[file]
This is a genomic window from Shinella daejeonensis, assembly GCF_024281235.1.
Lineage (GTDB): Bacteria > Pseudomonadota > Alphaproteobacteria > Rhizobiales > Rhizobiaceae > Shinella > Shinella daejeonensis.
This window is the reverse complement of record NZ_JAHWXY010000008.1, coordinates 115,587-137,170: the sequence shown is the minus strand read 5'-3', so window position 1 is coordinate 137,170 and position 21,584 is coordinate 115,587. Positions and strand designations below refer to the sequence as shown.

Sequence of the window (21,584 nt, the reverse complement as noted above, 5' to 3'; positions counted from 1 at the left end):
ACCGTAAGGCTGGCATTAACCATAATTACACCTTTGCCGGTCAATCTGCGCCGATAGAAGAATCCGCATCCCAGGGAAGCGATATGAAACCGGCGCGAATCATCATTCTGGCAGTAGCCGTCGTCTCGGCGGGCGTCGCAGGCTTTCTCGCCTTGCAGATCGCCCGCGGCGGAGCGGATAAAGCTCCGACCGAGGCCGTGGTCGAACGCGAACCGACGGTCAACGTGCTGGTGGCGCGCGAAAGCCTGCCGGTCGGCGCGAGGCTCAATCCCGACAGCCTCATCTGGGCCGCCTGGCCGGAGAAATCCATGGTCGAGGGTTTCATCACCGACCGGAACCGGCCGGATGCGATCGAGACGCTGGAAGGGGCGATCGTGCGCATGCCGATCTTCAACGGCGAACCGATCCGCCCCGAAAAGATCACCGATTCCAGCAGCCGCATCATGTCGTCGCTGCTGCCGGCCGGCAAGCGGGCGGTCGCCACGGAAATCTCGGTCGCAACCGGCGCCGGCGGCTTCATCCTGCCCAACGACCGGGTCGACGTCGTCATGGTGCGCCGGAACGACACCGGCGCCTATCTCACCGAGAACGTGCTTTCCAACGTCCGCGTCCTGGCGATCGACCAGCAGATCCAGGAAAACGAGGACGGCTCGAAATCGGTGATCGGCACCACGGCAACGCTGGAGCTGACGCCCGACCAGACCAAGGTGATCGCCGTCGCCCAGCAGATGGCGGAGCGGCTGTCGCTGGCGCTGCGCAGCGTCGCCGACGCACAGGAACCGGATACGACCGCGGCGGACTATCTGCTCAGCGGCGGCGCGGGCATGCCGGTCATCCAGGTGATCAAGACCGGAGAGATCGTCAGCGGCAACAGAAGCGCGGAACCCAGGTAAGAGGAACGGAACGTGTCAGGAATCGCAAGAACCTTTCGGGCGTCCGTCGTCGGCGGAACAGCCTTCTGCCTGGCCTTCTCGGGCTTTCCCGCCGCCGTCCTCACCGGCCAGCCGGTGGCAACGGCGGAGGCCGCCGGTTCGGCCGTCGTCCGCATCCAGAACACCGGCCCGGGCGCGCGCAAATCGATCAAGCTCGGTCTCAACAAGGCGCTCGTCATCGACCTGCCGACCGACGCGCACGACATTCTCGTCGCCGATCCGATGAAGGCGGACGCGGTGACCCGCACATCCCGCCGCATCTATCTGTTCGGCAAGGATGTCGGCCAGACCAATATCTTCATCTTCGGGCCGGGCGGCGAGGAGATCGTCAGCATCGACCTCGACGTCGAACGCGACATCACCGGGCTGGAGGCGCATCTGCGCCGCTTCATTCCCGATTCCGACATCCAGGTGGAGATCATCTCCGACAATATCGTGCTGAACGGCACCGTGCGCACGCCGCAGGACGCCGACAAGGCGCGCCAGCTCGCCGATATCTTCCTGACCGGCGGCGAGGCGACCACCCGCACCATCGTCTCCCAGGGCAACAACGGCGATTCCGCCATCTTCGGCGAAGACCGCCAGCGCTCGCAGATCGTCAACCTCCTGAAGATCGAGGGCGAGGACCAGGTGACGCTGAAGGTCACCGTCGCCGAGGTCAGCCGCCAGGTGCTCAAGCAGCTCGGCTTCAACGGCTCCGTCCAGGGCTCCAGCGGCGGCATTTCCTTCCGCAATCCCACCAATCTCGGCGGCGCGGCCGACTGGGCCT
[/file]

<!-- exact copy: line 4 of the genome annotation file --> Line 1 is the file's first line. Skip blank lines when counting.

Sequence of the window (21,584 nt, the reverse complement as noted above, 5' to 3'; positions counted from 1 at the left end):